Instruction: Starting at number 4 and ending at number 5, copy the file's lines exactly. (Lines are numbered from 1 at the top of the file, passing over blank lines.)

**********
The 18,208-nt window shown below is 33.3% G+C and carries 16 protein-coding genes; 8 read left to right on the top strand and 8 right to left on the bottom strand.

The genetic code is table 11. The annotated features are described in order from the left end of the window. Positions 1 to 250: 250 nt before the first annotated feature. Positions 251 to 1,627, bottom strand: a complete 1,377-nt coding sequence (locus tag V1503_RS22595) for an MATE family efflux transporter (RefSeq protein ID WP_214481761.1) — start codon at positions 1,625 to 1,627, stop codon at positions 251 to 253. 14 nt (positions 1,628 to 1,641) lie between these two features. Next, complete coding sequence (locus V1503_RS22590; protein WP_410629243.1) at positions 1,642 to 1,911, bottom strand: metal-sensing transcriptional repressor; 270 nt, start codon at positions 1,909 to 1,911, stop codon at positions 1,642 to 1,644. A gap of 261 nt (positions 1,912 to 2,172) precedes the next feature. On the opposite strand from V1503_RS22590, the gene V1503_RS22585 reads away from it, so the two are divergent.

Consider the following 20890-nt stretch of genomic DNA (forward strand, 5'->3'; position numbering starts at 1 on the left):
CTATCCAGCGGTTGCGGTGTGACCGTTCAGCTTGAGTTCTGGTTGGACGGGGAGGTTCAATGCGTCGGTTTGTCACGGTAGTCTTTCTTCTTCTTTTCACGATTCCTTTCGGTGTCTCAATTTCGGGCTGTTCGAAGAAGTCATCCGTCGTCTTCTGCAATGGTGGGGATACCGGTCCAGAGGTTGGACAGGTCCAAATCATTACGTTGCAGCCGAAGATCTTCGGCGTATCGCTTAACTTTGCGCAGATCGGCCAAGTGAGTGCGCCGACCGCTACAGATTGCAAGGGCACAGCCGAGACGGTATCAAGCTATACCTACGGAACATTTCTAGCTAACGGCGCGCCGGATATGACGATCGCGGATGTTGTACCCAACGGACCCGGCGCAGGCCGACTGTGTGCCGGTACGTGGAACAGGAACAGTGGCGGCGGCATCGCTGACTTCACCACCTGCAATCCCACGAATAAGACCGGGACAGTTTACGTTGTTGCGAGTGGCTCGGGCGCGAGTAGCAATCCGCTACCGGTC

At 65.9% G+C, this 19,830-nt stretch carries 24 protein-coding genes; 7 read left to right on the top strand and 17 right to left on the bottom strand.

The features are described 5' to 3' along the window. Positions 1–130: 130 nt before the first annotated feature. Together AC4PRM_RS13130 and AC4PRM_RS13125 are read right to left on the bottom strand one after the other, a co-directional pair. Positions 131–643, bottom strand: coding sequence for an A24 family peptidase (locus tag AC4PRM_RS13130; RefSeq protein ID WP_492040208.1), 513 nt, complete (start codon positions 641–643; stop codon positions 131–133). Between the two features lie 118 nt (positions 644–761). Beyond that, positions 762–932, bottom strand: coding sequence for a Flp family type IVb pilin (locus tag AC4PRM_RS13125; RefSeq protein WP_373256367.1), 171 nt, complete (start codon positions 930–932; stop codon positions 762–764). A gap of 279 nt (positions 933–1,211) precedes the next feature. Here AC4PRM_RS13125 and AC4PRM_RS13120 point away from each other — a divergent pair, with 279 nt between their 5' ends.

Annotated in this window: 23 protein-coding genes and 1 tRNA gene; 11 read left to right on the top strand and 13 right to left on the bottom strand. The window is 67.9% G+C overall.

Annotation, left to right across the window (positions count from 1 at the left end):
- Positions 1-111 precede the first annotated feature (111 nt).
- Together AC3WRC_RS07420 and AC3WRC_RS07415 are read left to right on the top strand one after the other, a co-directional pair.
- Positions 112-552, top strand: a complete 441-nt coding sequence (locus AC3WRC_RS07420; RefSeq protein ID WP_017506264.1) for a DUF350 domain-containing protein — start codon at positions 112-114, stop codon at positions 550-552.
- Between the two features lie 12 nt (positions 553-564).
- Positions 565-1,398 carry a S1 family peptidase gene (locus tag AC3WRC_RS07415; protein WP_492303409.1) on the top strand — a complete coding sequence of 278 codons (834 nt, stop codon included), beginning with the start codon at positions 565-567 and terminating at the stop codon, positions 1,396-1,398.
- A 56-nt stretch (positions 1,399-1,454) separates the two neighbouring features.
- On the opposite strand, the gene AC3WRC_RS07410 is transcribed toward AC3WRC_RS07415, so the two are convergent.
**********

CTATCCAGCGGTTGCGGTGTGACCGTTCAGCTTGAGTTCTGGTTGGACGGGGAGGTTCAATGCGTCGGTTTGTCACGGTAGTCTTTCTTCTTCTTTTCACGATTCCTTTCGGTGTCTCAATTTCGGGCTGTTCGAAGAAGTCATCCGTCGTCTTCTGCAATGGTGGGGATACCGGTCCAGAGGTTGGACAGGTCCAAATCATTACGTTGCAGCCGAAGATCTTCGGCGTATCGCTTAACTTTGCGCAGATCGGCCAAGTGAGTGCGCCGACCGCTACAGATTGCAAGGGCACAGCCGAGACGGTATCAAGCTATACCTACGGAACATTTCTAGCTAACGGCGCGCCGGATATGACGATCGCGGATGTTGTACCCAACGGACCCGGCGCAGGCCGACTGTGTGCCGGTACGTGGAACAGGAACAGTGGCGGCGGCATCGCTGACTTCACCACCTGCAATCCCACGAATAAGACCGGGACAGTTTACGTTGTTGCGAGTGGCTCGGGCGCGAGTAGCAATCCGCTACCGGTC

At 65.9% G+C, this 19,830-nt stretch carries 24 protein-coding genes; 7 read left to right on the top strand and 17 right to left on the bottom strand.